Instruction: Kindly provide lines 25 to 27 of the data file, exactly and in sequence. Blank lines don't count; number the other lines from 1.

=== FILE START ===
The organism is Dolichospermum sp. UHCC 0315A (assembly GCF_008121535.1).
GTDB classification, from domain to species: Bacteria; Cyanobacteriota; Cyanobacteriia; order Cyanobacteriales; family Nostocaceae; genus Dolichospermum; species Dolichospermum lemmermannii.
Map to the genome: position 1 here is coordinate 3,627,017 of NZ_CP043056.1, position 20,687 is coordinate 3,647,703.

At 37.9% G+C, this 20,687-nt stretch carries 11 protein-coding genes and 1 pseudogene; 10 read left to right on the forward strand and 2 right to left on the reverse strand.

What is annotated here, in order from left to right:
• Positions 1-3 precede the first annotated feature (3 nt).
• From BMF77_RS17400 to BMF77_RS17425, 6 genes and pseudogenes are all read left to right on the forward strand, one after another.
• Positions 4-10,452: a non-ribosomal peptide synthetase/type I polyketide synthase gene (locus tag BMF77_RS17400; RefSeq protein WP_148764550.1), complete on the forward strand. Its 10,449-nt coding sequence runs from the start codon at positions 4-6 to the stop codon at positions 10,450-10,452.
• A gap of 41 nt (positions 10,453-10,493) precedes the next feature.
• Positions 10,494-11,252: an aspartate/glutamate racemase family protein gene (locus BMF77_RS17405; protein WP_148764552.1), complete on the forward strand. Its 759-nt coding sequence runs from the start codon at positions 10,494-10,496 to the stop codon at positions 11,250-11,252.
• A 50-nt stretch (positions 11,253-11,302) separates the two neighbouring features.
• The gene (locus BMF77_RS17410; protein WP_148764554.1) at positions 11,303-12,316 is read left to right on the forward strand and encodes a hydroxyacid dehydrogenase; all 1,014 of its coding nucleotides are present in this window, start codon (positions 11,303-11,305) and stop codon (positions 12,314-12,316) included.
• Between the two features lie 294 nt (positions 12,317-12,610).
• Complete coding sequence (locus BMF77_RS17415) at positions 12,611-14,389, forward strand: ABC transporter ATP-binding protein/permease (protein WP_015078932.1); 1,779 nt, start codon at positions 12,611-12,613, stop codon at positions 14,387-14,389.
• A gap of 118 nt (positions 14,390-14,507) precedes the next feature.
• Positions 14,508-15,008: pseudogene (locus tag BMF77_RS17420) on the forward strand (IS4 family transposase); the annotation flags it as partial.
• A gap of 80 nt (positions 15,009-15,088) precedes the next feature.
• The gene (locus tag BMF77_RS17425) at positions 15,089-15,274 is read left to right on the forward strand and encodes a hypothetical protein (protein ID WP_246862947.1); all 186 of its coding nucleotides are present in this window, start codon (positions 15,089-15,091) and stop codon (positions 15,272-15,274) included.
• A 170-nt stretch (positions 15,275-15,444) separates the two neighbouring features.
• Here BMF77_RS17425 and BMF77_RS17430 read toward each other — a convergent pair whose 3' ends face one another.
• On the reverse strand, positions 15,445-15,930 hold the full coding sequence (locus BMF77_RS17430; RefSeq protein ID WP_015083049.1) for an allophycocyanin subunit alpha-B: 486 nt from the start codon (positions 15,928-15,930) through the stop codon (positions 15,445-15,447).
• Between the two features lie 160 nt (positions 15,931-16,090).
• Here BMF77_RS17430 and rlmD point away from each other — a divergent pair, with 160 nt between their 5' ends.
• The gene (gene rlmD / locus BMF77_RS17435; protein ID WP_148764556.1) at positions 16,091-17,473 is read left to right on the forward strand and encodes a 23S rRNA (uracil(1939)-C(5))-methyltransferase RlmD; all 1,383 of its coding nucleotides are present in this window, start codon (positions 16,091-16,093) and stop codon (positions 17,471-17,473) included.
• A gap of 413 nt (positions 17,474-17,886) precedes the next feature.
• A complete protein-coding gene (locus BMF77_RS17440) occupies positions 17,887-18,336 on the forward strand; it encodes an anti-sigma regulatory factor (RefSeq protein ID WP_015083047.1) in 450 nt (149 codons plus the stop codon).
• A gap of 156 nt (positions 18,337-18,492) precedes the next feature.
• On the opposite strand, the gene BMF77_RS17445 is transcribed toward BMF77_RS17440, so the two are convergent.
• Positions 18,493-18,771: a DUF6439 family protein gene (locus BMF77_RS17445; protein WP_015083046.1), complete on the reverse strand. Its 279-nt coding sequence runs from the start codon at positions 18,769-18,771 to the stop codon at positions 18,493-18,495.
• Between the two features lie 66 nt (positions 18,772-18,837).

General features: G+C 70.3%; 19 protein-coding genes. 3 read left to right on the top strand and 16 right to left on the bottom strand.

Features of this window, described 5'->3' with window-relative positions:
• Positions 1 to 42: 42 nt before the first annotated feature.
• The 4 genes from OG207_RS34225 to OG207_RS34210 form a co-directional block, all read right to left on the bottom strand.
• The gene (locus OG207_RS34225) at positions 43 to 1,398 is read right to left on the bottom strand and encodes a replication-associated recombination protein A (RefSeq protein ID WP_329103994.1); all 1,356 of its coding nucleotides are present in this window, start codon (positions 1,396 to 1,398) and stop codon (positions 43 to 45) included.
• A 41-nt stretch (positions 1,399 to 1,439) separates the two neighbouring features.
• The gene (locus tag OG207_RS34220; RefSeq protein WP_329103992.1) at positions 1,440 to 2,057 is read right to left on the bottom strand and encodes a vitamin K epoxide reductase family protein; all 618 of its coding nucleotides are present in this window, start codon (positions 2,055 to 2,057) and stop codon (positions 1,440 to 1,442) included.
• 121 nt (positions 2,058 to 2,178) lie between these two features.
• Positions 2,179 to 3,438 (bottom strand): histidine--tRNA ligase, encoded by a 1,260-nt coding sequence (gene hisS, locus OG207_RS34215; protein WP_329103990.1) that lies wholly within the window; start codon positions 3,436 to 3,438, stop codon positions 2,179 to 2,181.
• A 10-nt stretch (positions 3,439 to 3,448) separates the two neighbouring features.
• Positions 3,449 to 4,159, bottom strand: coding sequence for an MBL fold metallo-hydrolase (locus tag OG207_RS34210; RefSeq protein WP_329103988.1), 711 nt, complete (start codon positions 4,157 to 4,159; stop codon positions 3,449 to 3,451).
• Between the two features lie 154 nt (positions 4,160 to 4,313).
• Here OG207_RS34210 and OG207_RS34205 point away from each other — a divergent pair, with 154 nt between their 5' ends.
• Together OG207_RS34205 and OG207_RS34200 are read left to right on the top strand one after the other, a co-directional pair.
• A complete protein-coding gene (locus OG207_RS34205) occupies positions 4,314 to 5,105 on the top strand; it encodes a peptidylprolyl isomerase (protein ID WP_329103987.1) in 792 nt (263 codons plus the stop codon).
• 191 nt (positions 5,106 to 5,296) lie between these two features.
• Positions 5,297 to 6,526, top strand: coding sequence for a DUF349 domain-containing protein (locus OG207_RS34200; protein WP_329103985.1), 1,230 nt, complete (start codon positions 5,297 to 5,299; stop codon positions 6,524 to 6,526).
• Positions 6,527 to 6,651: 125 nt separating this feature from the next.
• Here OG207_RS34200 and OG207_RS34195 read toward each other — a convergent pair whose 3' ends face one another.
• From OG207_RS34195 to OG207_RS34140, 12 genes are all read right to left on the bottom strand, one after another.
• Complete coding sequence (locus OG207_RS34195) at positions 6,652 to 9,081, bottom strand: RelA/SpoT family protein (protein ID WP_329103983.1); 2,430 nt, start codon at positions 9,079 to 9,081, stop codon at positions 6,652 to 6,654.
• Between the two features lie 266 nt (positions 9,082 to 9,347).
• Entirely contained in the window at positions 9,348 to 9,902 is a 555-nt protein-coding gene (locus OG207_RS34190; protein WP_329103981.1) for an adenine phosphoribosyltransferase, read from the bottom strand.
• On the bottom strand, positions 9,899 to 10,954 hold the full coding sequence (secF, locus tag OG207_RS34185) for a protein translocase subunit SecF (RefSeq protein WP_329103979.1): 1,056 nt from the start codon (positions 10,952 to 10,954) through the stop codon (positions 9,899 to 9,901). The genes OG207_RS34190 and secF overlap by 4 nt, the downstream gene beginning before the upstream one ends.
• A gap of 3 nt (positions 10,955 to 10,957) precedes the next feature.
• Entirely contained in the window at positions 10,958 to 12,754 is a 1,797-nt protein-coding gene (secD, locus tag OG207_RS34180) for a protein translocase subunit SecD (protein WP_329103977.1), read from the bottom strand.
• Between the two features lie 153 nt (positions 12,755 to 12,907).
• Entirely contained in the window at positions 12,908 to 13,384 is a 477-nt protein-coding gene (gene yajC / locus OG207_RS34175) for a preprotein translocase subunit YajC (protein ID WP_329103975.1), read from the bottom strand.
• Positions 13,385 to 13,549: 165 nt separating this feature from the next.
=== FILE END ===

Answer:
• A gap of 413 nt (positions 17,474-17,886) precedes the next feature.
• A complete protein-coding gene (locus BMF77_RS17440) occupies positions 17,887-18,336 on the forward strand; it encodes an anti-sigma regulatory factor (RefSeq protein ID WP_015083047.1) in 450 nt (149 codons plus the stop codon).
• A gap of 156 nt (positions 18,337-18,492) precedes the next feature.